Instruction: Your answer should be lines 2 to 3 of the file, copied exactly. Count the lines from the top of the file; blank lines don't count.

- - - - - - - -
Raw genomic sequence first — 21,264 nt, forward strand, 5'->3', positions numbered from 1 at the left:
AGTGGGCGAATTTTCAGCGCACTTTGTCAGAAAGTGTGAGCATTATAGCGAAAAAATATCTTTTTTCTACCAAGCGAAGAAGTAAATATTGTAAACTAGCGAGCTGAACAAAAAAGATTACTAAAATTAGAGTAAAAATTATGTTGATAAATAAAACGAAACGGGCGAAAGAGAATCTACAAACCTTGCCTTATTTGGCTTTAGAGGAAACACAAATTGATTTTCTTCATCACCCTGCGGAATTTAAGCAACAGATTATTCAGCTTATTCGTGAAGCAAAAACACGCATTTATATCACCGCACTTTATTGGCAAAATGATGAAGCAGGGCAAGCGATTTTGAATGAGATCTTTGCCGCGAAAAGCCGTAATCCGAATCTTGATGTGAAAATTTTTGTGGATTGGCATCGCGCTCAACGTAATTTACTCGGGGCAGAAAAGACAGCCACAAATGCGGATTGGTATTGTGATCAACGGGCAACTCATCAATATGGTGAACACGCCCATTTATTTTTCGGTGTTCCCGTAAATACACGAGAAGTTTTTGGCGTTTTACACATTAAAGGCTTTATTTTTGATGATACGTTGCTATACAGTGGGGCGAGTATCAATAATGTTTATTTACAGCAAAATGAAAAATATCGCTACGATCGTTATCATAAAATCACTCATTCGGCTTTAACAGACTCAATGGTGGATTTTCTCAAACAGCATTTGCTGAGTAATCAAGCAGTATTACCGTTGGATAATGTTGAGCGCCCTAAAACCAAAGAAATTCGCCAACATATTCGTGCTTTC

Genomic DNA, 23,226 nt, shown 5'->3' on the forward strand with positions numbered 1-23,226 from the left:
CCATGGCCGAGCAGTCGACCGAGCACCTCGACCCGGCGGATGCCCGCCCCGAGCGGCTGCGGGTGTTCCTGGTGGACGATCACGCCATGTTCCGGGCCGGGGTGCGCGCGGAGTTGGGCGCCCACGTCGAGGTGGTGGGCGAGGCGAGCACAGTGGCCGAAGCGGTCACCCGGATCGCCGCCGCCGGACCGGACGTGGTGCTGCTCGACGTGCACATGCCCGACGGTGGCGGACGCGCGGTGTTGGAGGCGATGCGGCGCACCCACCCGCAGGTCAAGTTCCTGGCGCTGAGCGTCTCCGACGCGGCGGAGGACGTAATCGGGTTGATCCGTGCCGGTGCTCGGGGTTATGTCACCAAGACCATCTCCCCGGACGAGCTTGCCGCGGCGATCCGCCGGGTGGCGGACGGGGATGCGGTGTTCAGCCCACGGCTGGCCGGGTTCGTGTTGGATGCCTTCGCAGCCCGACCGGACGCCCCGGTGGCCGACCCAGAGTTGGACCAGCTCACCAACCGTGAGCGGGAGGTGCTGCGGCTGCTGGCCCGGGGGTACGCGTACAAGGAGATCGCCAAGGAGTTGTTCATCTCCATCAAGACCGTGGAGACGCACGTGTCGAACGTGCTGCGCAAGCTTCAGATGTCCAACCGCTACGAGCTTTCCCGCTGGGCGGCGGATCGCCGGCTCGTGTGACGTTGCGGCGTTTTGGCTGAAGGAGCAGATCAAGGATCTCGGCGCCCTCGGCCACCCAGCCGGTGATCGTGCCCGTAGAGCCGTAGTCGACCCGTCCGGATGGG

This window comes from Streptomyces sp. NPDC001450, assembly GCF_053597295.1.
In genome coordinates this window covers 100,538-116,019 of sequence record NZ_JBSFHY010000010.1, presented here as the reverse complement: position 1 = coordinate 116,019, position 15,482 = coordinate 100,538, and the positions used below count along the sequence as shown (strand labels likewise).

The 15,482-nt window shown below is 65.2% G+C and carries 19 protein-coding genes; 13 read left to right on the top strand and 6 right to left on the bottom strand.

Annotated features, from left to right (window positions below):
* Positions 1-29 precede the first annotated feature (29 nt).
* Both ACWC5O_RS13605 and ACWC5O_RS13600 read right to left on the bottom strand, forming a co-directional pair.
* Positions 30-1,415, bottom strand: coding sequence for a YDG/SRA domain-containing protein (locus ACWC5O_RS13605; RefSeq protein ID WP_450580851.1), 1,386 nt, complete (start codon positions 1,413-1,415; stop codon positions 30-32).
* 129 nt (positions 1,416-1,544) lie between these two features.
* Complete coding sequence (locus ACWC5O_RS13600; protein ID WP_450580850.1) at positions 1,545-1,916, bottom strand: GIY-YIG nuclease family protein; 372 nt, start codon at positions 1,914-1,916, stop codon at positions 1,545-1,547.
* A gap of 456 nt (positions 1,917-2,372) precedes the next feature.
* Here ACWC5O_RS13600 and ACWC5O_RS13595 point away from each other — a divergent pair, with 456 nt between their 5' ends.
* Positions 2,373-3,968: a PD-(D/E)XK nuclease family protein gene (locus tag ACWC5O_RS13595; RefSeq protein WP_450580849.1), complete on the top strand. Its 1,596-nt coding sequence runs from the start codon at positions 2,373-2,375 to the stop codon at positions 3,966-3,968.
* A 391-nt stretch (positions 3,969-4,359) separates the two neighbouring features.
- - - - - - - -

AGTGGGCGAATTTTCAGCGCACTTTGTCAGAAAGTGTGAGCATTATAGCGAAAAAATATCTTTTTTCTACCAAGCGAAGAAGTAAATATTGTAAACTAGCGAGCTGAACAAAAAAGATTACTAAAATTAGAGTAAAAATTATGTTGATAAATAAAACGAAACGGGCGAAAGAGAATCTACAAACCTTGCCTTATTTGGCTTTAGAGGAAACACAAATTGATTTTCTTCATCACCCTGCGGAATTTAAGCAACAGATTATTCAGCTTATTCGTGAAGCAAAAACACGCATTTATATCACCGCACTTTATTGGCAAAATGATGAAGCAGGGCAAGCGATTTTGAATGAGATCTTTGCCGCGAAAAGCCGTAATCCGAATCTTGATGTGAAAATTTTTGTGGATTGGCATCGCGCTCAACGTAATTTACTCGGGGCAGAAAAGACAGCCACAAATGCGGATTGGTATTGTGATCAACGGGCAACTCATCAATATGGTGAACACGCCCATTTATTTTTCGGTGTTCCCGTAAATACACGAGAAGTTTTTGGCGTTTTACACATTAAAGGCTTTATTTTTGATGATACGTTGCTATACAGTGGGGCGAGTATCAATAATGTTTATTTACAGCAAAATGAAAAATATCGCTACGATCGTTATCATAAAATCACTCATTCGGCTTTAACAGACTCAATGGTGGATTTTCTCAAACAGCATTTGCTGAGTAATCAAGCAGTATTACCGTTGGATAATGTTGAGCGCCCTAAAACCAAAGAAATTCGCCAACATATTCGTGCTTTC

Genomic DNA, 23,226 nt, shown 5'->3' on the forward strand with positions numbered 1-23,226 from the left: